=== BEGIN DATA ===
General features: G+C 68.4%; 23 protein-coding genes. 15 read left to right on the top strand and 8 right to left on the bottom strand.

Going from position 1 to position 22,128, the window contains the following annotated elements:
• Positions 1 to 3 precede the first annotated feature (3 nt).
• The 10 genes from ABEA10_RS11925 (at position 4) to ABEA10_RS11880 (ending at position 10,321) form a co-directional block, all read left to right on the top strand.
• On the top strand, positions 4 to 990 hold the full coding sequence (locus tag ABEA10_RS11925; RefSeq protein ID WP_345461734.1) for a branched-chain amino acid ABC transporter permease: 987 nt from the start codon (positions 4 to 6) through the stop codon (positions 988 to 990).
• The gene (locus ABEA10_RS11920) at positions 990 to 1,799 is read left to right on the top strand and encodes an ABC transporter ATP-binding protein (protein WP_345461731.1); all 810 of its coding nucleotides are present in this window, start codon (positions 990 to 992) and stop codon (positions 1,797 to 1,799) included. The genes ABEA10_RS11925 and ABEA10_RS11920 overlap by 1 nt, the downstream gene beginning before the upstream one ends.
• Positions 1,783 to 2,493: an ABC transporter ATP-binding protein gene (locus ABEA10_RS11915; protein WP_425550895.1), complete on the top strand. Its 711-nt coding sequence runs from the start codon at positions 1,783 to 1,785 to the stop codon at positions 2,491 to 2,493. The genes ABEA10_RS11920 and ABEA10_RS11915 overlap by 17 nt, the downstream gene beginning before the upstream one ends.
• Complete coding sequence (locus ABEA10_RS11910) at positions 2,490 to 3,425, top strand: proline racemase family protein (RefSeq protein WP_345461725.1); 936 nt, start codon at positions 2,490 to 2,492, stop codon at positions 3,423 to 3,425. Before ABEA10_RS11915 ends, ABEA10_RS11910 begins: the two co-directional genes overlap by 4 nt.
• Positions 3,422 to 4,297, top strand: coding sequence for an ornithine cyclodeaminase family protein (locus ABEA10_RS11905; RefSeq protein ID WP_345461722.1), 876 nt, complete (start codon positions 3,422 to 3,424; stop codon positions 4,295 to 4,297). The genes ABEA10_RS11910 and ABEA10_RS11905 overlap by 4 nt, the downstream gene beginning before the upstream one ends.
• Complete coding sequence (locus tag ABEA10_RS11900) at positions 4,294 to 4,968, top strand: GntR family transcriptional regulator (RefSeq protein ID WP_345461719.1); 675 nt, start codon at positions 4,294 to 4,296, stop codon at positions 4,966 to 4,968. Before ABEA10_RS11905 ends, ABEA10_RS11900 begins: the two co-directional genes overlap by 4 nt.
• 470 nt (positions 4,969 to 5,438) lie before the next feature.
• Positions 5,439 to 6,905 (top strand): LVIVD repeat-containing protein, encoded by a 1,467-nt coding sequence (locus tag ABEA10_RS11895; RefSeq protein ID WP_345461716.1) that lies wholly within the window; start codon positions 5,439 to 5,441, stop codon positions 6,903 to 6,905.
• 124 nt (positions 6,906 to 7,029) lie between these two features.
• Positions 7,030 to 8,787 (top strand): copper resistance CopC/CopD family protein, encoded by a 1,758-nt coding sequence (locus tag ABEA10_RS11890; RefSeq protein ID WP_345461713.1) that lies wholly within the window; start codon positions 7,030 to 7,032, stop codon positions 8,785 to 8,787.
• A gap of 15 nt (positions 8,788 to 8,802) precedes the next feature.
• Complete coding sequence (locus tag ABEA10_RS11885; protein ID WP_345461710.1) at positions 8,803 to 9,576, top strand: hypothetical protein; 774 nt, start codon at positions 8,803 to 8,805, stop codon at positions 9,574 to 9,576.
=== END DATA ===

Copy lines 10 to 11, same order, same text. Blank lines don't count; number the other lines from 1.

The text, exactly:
• Complete coding sequence (locus tag ABEA10_RS11900) at positions 4,294 to 4,968, top strand: GntR family transcriptional regulator (RefSeq protein ID WP_345461719.1); 675 nt, start codon at positions 4,294 to 4,296, stop codon at positions 4,966 to 4,968. Before ABEA10_RS11905 ends, ABEA10_RS11900 begins: the two co-directional genes overlap by 4 nt.
• 470 nt (positions 4,969 to 5,438) lie before the next feature.